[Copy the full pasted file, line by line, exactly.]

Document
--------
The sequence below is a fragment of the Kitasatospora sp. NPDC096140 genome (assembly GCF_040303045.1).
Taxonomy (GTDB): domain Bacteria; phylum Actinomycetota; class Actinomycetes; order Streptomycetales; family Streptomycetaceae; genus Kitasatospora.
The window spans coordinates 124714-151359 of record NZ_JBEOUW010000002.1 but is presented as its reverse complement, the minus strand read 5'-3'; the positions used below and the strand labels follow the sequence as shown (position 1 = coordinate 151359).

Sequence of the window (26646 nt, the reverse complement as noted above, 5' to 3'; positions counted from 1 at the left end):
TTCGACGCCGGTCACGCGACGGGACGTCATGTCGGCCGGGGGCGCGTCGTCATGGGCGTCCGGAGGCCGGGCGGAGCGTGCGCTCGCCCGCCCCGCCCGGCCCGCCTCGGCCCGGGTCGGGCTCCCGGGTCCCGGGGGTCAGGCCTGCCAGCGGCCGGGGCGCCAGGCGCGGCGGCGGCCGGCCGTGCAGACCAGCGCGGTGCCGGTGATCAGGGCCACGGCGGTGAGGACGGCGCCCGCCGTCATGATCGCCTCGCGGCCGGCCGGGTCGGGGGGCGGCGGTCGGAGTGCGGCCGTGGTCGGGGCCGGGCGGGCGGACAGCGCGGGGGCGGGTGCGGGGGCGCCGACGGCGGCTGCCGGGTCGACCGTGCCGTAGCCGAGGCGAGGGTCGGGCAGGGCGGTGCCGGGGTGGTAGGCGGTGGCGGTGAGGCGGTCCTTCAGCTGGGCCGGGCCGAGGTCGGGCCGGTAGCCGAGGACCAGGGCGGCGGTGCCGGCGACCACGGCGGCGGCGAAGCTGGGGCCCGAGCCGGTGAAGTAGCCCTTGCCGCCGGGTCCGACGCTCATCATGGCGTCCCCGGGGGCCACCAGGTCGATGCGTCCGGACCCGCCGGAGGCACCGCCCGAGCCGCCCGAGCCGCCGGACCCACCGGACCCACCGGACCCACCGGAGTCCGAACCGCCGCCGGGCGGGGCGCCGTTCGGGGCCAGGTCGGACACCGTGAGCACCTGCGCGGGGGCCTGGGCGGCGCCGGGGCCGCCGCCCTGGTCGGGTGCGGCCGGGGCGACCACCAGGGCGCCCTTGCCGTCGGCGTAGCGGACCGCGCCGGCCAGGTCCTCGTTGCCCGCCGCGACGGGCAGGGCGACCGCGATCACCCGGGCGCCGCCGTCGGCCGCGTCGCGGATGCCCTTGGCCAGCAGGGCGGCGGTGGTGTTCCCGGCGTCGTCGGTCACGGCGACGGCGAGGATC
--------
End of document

The sequence below is a fragment of the Kitasatospora sp. NPDC096140 genome (assembly GCF_040303045.1).
Taxonomy (GTDB): domain Bacteria; phylum Actinomycetota; class Actinomycetes; order Streptomycetales; family Streptomycetaceae; genus Kitasatospora.
The window spans coordinates 124714-151359 of record NZ_JBEOUW010000002.1 but is presented as its reverse complement, the minus strand read 5'-3'; the positions used below and the strand labels follow the sequence as shown (position 1 = coordinate 151359).

Sequence of the window (26646 nt, the reverse complement as noted above, 5' to 3'; positions counted from 1 at the left end):
TTCGACGCCGGTCACGCGACGGGACGTCATGTCGGCCGGGGGCGCGTCGTCATGGGCGTCCGGAGGCCGGGCGGAGCGTGCGCTCGCCCGCCCCGCCCGGCCCGCCTCGGCCCGGGTCGGGCTCCCGGGTCCCGGGGGTCAGGCCTGCCAGCGGCCGGGGCGCCAGGCGCGGCGGCGGCCGGCCGTGCAGACCAGCGCGGTGCCGGTGATCAGGGCCACGGCGGTGAGGACGGCGCCCGCCGTCATGATCGCCTCGCGGCCGGCCGGGTCGGGGGGCGGCGGTCGGAGTGCGGCCGTGGTCGGGGCCGGGCGGGCGGACAGCGCGGGGGCGGGTGCGGGGGCGCCGACGGCGGCTGCCGGGTCGACCGTGCCGTAGCCGAGGCGAGGGTCGGGCAGGGCGGTGCCGGGGTGGTAGGCGGTGGCGGTGAGGCGGTCCTTCAGCTGGGCCGGGCCGAGGTCGGGCCGGTAGCCGAGGACCAGGGCGGCGGTGCCGGCGACCACGGCGGCGGCGAAGCTGGGGCCCGAGCCGGTGAAGTAGCCCTTGCCGCCGGGTCCGACGCTCATCATGGCGTCCCCGGGGGCCACCAGGTCGATGCGTCCGGACCCGCCGGAGGCACCGCCCGAGCCGCCCGAGCCGCCGGACCCACCGGACCCACCGGACCCACCGGAGTCCGAACCGCCGCCGGGCGGGGCGCCGTTCGGGGCCAGGTCGGACACCGTGAGCACCTGCGCGGGGGCCTGGGCGGCGCCGGGGCCGCCGCCCTGGTCGGGTGCGGCCGGGGCGACCACCAGGGCGCCCTTGCCGTCGGCGTAGCGGACCGCGCCGGCCAGGTCCTCGTTGCCCGCCGCGACGGGCAGGGCGACCGCGATCACCCGGGCGCCGCCGTCGGCCGCGTCGCGGATGCCCTTGGCCAGCAGGGCGGCGGTGGTGTTCCCGGCGTCGTCGGTCACGGCGACGGCGAGGATC